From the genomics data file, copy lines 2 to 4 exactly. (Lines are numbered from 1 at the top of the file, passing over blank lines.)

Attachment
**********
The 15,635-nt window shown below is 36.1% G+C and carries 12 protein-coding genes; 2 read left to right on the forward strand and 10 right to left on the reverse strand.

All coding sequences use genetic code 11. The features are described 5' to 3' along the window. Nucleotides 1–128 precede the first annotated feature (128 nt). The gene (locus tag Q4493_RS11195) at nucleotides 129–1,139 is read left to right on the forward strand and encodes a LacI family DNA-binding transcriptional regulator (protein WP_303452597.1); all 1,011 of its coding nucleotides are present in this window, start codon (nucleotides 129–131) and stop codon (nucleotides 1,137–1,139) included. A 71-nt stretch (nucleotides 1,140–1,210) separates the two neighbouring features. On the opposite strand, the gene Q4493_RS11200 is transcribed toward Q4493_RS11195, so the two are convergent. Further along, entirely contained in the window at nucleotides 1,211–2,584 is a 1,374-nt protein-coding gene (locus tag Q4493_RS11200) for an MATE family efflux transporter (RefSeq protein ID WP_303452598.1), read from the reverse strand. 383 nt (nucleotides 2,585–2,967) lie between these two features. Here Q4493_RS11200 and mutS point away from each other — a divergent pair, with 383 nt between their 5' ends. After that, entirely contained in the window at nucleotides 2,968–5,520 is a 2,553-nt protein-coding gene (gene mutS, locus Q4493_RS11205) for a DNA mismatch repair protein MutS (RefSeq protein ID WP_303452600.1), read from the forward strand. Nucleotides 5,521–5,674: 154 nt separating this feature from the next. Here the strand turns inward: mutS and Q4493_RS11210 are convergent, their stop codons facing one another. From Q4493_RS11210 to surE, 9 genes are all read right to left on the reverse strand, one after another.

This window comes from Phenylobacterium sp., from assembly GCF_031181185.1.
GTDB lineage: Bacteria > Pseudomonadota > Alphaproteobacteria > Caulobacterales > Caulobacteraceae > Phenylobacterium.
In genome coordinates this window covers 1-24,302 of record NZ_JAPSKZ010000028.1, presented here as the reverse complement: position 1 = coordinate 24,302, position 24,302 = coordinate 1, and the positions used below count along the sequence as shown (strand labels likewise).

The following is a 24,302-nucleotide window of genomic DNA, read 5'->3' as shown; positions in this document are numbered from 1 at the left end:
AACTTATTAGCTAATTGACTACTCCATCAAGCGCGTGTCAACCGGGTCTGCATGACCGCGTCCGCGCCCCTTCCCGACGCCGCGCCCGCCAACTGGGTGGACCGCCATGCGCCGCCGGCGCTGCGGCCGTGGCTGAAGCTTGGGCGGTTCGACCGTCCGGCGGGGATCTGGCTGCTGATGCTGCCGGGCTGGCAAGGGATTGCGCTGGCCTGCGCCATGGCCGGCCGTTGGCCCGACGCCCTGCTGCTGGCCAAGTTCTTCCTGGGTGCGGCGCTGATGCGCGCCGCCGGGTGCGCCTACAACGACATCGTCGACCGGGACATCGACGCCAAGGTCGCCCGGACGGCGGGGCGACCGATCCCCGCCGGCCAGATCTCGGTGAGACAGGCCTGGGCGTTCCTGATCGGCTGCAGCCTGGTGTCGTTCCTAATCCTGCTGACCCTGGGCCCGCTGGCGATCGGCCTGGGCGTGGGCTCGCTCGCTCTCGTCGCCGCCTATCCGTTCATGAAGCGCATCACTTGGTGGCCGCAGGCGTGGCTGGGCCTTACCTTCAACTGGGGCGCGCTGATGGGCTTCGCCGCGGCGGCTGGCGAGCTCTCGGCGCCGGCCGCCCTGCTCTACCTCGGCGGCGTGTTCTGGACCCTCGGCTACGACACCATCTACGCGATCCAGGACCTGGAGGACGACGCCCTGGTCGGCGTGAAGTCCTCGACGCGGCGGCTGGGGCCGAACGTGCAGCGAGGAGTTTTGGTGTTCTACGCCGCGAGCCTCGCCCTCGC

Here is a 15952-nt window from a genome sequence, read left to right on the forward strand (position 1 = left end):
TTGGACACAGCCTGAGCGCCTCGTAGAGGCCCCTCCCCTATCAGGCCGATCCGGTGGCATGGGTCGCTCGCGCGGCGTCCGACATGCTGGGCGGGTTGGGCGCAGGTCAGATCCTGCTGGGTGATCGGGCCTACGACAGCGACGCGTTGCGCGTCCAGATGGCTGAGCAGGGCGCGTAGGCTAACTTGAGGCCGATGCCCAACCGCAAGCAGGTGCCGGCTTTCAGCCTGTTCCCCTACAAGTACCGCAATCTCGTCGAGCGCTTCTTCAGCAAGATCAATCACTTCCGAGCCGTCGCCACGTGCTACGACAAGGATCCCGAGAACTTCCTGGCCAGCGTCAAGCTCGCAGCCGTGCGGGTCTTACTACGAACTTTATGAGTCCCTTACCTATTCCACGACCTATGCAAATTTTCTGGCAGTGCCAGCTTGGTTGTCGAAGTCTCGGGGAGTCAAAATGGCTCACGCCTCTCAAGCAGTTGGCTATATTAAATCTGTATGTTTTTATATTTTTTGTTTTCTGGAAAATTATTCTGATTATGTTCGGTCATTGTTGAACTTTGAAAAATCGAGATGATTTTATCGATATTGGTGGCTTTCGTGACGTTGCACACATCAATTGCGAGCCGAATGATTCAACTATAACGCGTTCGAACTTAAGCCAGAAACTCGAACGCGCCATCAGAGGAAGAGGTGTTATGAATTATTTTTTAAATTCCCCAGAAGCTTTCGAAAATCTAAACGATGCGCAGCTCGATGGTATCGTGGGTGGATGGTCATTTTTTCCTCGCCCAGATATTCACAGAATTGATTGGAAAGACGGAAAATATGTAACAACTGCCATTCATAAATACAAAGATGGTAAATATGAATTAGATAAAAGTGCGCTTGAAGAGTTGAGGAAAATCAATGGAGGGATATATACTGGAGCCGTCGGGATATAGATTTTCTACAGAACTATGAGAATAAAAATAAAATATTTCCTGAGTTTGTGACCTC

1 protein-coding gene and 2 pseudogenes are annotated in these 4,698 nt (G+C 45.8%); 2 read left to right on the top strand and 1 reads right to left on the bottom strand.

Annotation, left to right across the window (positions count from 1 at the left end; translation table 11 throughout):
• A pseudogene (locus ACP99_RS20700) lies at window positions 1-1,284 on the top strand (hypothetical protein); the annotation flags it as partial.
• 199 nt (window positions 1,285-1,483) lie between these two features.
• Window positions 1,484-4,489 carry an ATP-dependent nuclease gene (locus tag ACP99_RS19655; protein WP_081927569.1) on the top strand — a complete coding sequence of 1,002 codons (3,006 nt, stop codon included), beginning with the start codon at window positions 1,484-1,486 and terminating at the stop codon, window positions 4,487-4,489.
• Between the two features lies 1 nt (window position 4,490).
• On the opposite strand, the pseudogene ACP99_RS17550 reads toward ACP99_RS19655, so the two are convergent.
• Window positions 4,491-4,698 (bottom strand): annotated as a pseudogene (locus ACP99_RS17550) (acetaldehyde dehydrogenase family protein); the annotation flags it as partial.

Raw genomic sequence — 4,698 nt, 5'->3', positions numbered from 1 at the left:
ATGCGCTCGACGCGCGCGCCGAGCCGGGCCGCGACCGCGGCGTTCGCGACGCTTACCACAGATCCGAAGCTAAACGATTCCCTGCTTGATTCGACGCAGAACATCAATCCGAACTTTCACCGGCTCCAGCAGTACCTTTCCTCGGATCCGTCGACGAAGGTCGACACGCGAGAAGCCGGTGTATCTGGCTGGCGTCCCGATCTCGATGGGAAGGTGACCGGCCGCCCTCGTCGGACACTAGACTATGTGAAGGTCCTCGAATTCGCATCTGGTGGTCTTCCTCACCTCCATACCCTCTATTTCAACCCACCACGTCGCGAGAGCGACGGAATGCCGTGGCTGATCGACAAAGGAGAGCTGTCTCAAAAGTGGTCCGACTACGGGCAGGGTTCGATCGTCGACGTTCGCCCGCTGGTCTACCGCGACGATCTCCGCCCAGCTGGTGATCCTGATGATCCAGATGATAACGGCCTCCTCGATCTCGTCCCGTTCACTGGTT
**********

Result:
All coding sequences use genetic code 11. The features are described 5' to 3' along the window. Nucleotides 1–128 precede the first annotated feature (128 nt). The gene (locus tag Q4493_RS11195) at nucleotides 129–1,139 is read left to right on the forward strand and encodes a LacI family DNA-binding transcriptional regulator (protein WP_303452597.1); all 1,011 of its coding nucleotides are present in this window, start codon (nucleotides 129–131) and stop codon (nucleotides 1,137–1,139) included. A 71-nt stretch (nucleotides 1,140–1,210) separates the two neighbouring features. On the opposite strand, the gene Q4493_RS11200 is transcribed toward Q4493_RS11195, so the two are convergent. Further along, entirely contained in the window at nucleotides 1,211–2,584 is a 1,374-nt protein-coding gene (locus tag Q4493_RS11200) for an MATE family efflux transporter (RefSeq protein ID WP_303452598.1), read from the reverse strand. 383 nt (nucleotides 2,585–2,967) lie between these two features. Here Q4493_RS11200 and mutS point away from each other — a divergent pair, with 383 nt between their 5' ends. After that, entirely contained in the window at nucleotides 2,968–5,520 is a 2,553-nt protein-coding gene (gene mutS, locus Q4493_RS11205) for a DNA mismatch repair protein MutS (RefSeq protein ID WP_303452600.1), read from the forward strand. Nucleotides 5,521–5,674: 154 nt separating this feature from the next. Here the strand turns inward: mutS and Q4493_RS11210 are convergent, their stop codons facing one another. From Q4493_RS11210 to surE, 9 genes are all read right to left on the reverse strand, one after another.

This window comes from Phenylobacterium sp., from assembly GCF_031181185.1.
GTDB lineage: Bacteria > Pseudomonadota > Alphaproteobacteria > Caulobacterales > Caulobacteraceae > Phenylobacterium.